My time was up. He told me to remain in the room until after he had gone. My first meeting was over. I was haunted by the insurgent’s threat of a new Vietnam for some time. I just couldn’t get it out of my head. In terms of casualties, the wars in Iraq and Vietnam can’t be compared. But there was something about his calm voice, his stare. He was a family man, but also a professional soldier, a strategist and a ruthless killer. And he was part of an organised, disciplined structure that was gaining support among the people.

In December, the insurgents deployed a wave of car bombs. Hotels, restaurants, police stations and crowded streets were reduced to rubble and filled with screams. On New Year’s Eve, a restaurant in Baghdad partially collapsed after a car bomb went off outside. The car showered debris in all directions, and was now little more than a black hole in the road. When I got there, people were still trapped underneath the rubble, and others were stumbling about in blackened, blood-stained tatters. I stepped over shrapnel and broken glass and what felt like bits of bodies, and then went on to a party.

Counter-insurgency wars are notoriously complex and hard to win; TE Lawrence likened them to eating soup with a knife. It’s necessary to win the hearts and minds of the people, and at the same time defeat an invisible enemy on their own tur£ It takes political skill, subtlety and a highly selective use of military force. Or you can try the US approach in Iraq: send in the bulldozers and Bradleys and kick some ass.

The bombardment and siege of Fallujah by US Marines last April was the latest in a long line of operations employing heavy-handed tactics and heavy metal names. Operation Vigilant Resolve resulted in more than 500 dead in Fallujah, and in the same week in April, Operation Resolute Sword against Shia militias in the south resulted in hundreds more. But before them came last year’s operations: Iron Hammer, Ivy Blizzard, Iron Grip- and my own personal favourite- Ivy Cyclone parts I and II.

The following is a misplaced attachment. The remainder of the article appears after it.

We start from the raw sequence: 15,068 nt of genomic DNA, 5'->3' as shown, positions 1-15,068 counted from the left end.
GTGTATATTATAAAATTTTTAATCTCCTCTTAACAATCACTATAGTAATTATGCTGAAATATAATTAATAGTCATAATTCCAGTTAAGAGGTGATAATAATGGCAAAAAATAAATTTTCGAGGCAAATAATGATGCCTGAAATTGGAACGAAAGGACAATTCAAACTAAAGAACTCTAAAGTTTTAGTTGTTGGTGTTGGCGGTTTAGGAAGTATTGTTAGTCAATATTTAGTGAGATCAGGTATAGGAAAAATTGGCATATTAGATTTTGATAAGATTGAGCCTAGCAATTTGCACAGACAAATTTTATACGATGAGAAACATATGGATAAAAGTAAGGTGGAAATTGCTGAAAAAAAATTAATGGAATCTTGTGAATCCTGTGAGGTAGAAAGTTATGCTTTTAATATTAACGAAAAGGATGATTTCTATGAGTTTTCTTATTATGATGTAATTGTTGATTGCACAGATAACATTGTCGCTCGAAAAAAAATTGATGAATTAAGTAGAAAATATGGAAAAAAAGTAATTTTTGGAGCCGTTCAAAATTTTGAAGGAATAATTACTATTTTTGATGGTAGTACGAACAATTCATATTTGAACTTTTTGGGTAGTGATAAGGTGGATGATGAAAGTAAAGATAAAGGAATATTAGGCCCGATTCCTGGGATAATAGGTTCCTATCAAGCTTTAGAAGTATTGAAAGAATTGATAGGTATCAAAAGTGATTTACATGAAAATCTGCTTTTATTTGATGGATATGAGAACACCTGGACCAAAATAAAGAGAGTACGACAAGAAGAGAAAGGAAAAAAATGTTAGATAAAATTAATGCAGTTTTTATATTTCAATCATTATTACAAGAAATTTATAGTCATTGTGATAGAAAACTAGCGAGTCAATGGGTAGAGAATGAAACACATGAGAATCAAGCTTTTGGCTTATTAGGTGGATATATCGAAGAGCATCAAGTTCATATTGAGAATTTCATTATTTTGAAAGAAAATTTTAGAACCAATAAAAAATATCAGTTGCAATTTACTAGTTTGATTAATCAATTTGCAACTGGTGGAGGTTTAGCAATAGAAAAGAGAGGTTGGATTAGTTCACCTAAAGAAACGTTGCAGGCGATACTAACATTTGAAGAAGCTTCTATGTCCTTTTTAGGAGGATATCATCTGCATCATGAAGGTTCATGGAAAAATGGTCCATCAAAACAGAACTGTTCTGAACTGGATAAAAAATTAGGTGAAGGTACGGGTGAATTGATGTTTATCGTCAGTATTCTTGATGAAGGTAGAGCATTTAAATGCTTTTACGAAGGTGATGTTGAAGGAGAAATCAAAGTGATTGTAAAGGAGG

Fighter jets screech low overhead and drop 5oolb bombs. Apache helicopters launch Hellfire missiles and the massive AC I30 Spectre gunships rain down bombs and bullets. They are loud. They are big. And they do nothing but kill locals and any chance of US success. I got to see Operation Ivy Blizzard for mysel£ It was conducted in the town of Samarra, one hour north of Baghdad. The 4th Infantry Division set up roadblocks and helicopters hovered overhead. The town was sealed off and effectively under siege for an entire week. US forces searched every street and almost every house. There was no respite, only resentment and anger and a growing desire among the locals for revenge. “We weren’t trained for this kind of shit,” one of the US soldiers told me. “It’s fucking insane.”

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Note – This article was first published in GQ/UK in July 2004.